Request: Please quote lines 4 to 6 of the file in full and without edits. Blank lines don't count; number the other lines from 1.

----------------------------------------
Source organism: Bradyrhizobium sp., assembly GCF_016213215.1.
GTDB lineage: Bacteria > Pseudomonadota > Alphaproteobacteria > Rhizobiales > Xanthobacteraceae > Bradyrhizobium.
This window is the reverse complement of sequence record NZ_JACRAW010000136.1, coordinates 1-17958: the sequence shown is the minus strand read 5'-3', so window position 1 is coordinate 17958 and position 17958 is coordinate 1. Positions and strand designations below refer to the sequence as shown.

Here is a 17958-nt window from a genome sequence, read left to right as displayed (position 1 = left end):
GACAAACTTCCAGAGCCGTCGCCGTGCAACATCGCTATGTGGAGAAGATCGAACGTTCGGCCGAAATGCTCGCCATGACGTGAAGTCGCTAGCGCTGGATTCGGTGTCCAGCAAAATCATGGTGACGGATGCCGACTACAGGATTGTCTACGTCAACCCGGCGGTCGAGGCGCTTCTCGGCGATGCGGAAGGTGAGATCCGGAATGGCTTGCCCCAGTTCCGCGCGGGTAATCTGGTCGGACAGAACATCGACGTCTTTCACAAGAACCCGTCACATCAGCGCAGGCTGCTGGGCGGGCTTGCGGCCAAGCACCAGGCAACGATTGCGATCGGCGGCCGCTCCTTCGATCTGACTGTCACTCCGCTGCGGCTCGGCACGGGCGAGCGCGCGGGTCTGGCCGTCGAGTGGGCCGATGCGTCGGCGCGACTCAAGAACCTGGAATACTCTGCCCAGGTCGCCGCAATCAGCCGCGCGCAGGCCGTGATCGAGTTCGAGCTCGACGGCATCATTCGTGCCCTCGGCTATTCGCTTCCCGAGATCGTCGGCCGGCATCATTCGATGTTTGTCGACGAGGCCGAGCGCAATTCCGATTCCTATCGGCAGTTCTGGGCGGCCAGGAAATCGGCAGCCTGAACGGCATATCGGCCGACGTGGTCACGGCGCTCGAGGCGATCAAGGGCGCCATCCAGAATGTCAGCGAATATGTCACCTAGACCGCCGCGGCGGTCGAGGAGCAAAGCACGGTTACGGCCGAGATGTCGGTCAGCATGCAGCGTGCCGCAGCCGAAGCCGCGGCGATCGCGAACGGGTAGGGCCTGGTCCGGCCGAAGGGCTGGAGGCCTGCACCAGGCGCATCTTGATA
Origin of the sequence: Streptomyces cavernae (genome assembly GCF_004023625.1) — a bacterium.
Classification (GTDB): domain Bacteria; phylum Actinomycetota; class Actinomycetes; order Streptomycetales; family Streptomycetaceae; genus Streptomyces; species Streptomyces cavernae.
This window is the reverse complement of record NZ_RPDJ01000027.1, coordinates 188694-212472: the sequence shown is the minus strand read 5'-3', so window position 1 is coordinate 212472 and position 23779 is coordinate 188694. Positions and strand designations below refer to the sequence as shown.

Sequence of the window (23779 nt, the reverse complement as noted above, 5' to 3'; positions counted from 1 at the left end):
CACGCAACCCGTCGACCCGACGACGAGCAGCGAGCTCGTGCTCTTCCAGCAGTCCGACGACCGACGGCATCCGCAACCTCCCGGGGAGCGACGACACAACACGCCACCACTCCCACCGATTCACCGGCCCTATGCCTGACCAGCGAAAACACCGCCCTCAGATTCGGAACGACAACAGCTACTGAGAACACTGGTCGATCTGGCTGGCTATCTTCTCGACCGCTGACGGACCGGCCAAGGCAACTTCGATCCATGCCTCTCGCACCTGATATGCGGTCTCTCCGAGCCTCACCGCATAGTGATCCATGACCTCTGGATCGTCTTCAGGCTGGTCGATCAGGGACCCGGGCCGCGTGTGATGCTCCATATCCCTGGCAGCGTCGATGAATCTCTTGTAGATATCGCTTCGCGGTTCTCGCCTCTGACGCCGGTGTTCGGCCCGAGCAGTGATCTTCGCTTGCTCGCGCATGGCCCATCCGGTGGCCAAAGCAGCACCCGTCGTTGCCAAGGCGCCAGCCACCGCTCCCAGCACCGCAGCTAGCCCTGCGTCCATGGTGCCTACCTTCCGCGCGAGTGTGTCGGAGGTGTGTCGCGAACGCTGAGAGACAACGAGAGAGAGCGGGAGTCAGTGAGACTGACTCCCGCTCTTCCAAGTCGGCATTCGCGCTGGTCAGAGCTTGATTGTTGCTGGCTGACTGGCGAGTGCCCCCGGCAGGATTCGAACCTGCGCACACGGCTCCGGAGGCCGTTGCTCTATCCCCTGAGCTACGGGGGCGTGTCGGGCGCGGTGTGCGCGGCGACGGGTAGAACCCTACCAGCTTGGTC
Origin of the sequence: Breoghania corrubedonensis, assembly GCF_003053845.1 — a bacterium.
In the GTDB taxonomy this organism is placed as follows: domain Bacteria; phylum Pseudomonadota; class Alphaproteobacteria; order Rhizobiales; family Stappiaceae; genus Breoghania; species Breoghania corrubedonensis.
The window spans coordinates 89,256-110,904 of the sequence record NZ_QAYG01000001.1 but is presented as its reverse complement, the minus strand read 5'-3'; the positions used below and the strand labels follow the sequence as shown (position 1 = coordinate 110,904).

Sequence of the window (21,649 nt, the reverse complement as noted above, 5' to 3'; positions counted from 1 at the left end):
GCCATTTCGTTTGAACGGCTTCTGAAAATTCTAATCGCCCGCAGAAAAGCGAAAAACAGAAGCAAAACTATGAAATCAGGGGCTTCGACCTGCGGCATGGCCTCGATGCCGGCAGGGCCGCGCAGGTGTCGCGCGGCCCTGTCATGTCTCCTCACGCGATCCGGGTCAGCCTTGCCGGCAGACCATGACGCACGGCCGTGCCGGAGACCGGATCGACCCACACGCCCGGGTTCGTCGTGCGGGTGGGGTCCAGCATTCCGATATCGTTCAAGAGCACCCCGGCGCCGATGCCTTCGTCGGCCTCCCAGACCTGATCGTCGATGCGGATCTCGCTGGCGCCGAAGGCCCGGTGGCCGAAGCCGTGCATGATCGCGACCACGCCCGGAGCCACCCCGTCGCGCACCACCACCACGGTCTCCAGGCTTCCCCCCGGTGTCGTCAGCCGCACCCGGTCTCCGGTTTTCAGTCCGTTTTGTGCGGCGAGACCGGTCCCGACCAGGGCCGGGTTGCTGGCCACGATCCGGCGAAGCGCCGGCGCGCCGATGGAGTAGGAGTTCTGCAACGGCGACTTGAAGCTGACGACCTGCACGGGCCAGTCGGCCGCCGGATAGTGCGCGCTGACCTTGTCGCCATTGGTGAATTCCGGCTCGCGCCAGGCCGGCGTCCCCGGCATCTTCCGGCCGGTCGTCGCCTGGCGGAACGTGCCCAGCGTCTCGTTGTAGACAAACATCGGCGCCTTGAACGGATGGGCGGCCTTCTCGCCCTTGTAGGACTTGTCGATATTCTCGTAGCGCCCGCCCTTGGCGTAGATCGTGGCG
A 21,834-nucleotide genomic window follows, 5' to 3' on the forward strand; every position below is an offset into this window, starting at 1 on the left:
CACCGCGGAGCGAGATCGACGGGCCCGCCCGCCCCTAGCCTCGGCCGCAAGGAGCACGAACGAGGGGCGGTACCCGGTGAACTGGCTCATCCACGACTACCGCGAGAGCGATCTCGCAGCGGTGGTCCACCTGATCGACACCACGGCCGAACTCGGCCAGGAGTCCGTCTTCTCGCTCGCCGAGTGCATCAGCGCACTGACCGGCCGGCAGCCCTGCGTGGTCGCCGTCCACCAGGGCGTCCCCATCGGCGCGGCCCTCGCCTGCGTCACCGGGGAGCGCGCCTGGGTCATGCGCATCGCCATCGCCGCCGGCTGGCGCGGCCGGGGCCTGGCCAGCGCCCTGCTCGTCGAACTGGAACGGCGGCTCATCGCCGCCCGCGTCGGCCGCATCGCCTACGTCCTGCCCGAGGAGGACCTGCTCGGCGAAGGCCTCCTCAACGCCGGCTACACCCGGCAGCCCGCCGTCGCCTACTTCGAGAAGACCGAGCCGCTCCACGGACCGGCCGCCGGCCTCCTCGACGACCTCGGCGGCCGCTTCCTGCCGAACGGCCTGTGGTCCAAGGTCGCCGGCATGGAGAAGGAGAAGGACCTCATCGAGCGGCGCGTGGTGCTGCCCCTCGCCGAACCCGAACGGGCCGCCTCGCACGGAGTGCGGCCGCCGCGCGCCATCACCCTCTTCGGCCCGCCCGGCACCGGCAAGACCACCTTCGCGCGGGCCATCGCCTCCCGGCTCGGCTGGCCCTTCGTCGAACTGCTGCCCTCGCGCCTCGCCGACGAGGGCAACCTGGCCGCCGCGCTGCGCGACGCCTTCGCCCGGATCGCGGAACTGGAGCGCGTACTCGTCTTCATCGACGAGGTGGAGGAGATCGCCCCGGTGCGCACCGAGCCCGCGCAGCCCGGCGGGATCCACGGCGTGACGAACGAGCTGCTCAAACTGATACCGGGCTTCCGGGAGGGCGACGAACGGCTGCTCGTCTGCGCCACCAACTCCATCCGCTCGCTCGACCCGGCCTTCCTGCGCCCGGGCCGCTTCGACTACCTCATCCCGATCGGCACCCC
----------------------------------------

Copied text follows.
Here is a 17958-nt window from a genome sequence, read left to right as displayed (position 1 = left end):
GACAAACTTCCAGAGCCGTCGCCGTGCAACATCGCTATGTGGAGAAGATCGAACGTTCGGCCGAAATGCTCGCCATGACGTGAAGTCGCTAGCGCTGGATTCGGTGTCCAGCAAAATCATGGTGACGGATGCCGACTACAGGATTGTCTACGTCAACCCGGCGGTCGAGGCGCTTCTCGGCGATGCGGAAGGTGAGATCCGGAATGGCTTGCCCCAGTTCCGCGCGGGTAATCTGGTCGGACAGAACATCGACGTCTTTCACAAGAACCCGTCACATCAGCGCAGGCTGCTGGGCGGGCTTGCGGCCAAGCACCAGGCAACGATTGCGATCGGCGGCCGCTCCTTCGATCTGACTGTCACTCCGCTGCGGCTCGGCACGGGCGAGCGCGCGGGTCTGGCCGTCGAGTGGGCCGATGCGTCGGCGCGACTCAAGAACCTGGAATACTCTGCCCAGGTCGCCGCAATCAGCCGCGCGCAGGCCGTGATCGAGTTCGAGCTCGACGGCATCATTCGTGCCCTCGGCTATTCGCTTCCCGAGATCGTCGGCCGGCATCATTCGATGTTTGTCGACGAGGCCGAGCGCAATTCCGATTCCTATCGGCAGTTCTGGGCGGCCAGGAAATCGGCAGCCTGAACGGCATATCGGCCGACGTGGTCACGGCGCTCGAGGCGATCAAGGGCGCCATCCAGAATGTCAGCGAATATGTCACCTAGACCGCCGCGGCGGTCGAGGAGCAAAGCACGGTTACGGCCGAGATGTCGGTCAGCATGCAGCGTGCCGCAGCCGAAGCCGCGGCGATCGCGAACGGGTAGGGCCTGGTCCGGCCGAAGGGCTGGAGGCCTGCACCAGGCGCATCTTGATA
Origin of the sequence: Streptomyces cavernae (genome assembly GCF_004023625.1) — a bacterium.